More than 2,200 Tucsonans on Thursday night decided to get dressed up and drive downtown, finagle a parking spot and trudge in the breezy, near 100-degree heat to the Tucson Music Hall for a few laughs.
Boy was it worth it.
"Oh my God, Tucson, we made it!" comedian Jerry Seinfeld announced, the tone of his voice rising several octaves as he bounded on the Music Hall stage for his first Tucson concert in five years.
And for 90 minutes Seinfeld, best known for his long-running namesake sitcom about nothing that played out like his standup comedy, took us on a journey into the little nuances of life that alternately annoy and delight.
• Like why do we get on a train and in a cab? Well, you need to get off the train so you have to get on. And you need to get out of a cab, hence you get into the cab.
• We've gotta go so we can get there and once we're there all we can think of is "I gotta go."
• Food and sex occupy 99 percent of our brains; the other 1 percent is responsible for all we accomplish in life, and hopefully it's enough to lead us to the best restaurants with the sexiest people.
• We got dressed up to go to "a special event that a lot of people worked really hard to put together because we had nothing better to do," he said.
"Why the hell am I here in Tucson? I can tell you why I'm in Tucson. Because I got nothing else to do. ... We're trying to convince ourselves that our lives don't suck," he said, and then let us in on a secret: The distance between "suck" and "great" are not that far: You get an ice cream cone and the ice cream falls out onto the street and your response is: "That sucks! Great!"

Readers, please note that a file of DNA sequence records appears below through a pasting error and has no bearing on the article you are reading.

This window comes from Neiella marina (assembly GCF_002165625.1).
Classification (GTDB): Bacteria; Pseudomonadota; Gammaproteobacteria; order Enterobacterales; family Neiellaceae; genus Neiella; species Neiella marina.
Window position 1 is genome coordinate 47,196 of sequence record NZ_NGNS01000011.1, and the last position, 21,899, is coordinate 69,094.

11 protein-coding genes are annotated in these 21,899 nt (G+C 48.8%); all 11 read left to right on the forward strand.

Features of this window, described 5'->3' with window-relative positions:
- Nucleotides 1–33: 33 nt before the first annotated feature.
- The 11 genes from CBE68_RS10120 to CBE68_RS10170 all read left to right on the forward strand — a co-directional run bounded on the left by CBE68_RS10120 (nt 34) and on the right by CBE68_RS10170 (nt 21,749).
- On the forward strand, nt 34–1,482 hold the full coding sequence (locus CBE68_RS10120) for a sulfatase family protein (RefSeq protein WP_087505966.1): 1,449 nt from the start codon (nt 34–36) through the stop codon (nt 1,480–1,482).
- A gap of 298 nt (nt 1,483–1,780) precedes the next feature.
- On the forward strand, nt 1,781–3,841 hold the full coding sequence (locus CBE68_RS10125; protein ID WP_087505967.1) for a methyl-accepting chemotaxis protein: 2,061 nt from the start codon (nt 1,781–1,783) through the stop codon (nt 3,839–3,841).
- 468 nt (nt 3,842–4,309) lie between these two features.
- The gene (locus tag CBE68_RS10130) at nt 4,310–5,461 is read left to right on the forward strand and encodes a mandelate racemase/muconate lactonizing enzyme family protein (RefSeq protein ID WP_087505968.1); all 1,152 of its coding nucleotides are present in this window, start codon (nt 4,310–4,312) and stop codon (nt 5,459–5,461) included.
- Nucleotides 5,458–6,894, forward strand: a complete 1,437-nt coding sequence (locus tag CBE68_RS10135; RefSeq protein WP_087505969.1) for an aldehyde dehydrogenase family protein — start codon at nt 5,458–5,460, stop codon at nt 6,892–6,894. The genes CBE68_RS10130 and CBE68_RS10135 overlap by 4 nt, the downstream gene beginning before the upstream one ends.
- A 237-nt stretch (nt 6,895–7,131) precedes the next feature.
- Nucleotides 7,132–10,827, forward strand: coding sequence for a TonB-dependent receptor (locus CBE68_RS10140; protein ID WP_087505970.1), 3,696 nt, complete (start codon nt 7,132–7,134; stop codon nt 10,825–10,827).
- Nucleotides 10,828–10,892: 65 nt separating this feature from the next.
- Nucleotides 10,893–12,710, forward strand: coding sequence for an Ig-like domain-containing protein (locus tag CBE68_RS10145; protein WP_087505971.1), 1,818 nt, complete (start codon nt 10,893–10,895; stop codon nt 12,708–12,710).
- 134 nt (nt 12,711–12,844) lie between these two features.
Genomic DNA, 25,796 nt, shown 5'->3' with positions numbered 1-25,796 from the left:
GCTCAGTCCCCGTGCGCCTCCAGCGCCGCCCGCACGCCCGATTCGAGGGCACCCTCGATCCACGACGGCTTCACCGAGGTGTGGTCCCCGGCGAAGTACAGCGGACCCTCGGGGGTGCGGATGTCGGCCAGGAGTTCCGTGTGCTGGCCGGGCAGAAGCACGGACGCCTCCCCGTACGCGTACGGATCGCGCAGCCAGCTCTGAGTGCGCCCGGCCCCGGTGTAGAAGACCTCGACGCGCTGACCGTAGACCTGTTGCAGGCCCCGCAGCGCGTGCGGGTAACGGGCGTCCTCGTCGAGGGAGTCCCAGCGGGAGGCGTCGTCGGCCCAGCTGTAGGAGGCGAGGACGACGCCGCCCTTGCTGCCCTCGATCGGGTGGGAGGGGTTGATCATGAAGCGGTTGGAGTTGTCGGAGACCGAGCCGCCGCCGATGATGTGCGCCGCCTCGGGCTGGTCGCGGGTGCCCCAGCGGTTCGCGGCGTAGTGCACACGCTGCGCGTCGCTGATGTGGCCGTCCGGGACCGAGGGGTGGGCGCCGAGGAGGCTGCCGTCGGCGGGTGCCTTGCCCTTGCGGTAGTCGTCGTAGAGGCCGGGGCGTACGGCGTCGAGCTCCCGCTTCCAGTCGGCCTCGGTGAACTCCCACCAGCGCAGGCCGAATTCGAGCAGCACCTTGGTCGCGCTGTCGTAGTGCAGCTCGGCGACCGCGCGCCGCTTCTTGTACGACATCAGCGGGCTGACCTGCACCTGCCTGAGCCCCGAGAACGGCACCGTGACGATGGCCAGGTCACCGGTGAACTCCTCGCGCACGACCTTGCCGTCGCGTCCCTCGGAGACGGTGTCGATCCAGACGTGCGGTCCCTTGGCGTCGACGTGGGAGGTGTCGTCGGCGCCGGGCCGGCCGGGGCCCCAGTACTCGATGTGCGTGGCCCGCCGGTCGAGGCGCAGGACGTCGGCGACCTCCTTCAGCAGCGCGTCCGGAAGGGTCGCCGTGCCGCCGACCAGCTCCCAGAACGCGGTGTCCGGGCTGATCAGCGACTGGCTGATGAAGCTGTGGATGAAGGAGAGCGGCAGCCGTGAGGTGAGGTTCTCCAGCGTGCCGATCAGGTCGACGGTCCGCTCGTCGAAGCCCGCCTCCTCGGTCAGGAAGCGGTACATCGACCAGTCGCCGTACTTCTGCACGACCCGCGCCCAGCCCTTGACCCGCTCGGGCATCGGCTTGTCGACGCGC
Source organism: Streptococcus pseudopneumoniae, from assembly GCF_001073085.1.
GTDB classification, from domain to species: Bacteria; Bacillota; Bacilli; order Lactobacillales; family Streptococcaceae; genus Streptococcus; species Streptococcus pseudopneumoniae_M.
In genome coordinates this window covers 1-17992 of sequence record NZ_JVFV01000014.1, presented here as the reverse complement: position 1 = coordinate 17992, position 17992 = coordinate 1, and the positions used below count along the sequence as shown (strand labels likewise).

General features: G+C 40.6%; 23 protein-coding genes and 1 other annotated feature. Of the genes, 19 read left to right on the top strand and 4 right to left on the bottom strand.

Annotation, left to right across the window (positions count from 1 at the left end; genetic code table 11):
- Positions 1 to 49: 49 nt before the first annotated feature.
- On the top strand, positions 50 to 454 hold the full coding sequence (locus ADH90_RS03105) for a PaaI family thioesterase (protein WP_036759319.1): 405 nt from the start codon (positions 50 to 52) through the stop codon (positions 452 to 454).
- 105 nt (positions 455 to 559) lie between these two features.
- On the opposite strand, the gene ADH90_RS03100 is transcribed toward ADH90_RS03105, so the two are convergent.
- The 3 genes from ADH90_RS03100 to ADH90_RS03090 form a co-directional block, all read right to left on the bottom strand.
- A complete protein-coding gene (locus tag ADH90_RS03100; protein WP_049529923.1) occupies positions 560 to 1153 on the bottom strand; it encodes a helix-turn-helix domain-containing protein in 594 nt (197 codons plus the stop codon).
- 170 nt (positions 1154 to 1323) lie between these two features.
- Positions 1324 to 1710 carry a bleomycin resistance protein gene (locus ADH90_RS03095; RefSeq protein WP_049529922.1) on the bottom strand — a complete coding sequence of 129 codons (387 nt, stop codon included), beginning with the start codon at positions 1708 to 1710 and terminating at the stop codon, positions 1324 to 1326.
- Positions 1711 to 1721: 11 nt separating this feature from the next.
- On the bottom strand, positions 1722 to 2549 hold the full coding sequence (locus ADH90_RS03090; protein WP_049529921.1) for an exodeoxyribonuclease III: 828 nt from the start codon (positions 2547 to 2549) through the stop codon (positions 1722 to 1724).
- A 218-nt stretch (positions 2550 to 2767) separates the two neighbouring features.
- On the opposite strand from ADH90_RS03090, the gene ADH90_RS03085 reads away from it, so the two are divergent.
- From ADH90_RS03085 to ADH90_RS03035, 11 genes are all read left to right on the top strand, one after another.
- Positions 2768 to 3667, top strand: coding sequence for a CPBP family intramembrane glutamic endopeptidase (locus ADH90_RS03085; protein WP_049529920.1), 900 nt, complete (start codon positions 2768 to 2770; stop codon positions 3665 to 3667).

• We never say "hello" anymore. In fact, we don't even talk; we text everything. And we're so lazy we can't take the time or energy to text "OK"; instead we text "k."
"How much time do you save by not typing the 'o'?" he said, his voice teetering on a holler.
• Bowling alleys now have bumpers in the gutters so that every kid gets a shot at knocking down the pins.
"If your kid is traumatized by the gutter ball, forget it. He's not going to make it," Seinfeld said.
Seinfeld segued from his childhood to fatherhood and the challenges of raising his three children and living with his wife on Long Island — you live "on" the island and go "into" the city, he quipped. He's 63 years old, he proudly boasted, and the 60s, it turns out, is his favorite age. If someone asks him if he likes something, he can say "No, I don't," and no one will blink. He imagines it will get even better in his 70s; he will just have to nod.
He tried golf; he's not a fan. And he considered his friends' advice to create a bucket list of things he wanted to do before he died.
"I turned the 'b' to an 'f' and I was done with that, too!" he said, and the audience howled.
Throughout his 90-minute show, the audience's laughter filled the room and at times sounded like a soundtrack choreographed to the cadence and rhythms of his voice. When he talked fast, almost spitting out the words in a high pitch, the laughter rose. The deep belly laughs from rows of men sounded like the bass section of an orchestra; the higher-pitched howls from the women fleshed out the strings and winds. And every few minutes, dozens of people created a percussive thump from slapping their legs as they bent over from the sheer physicality of laughing.
From the back of the hall, way up in the balcony, it's easy to imagine all that laughter sounding like a symphony.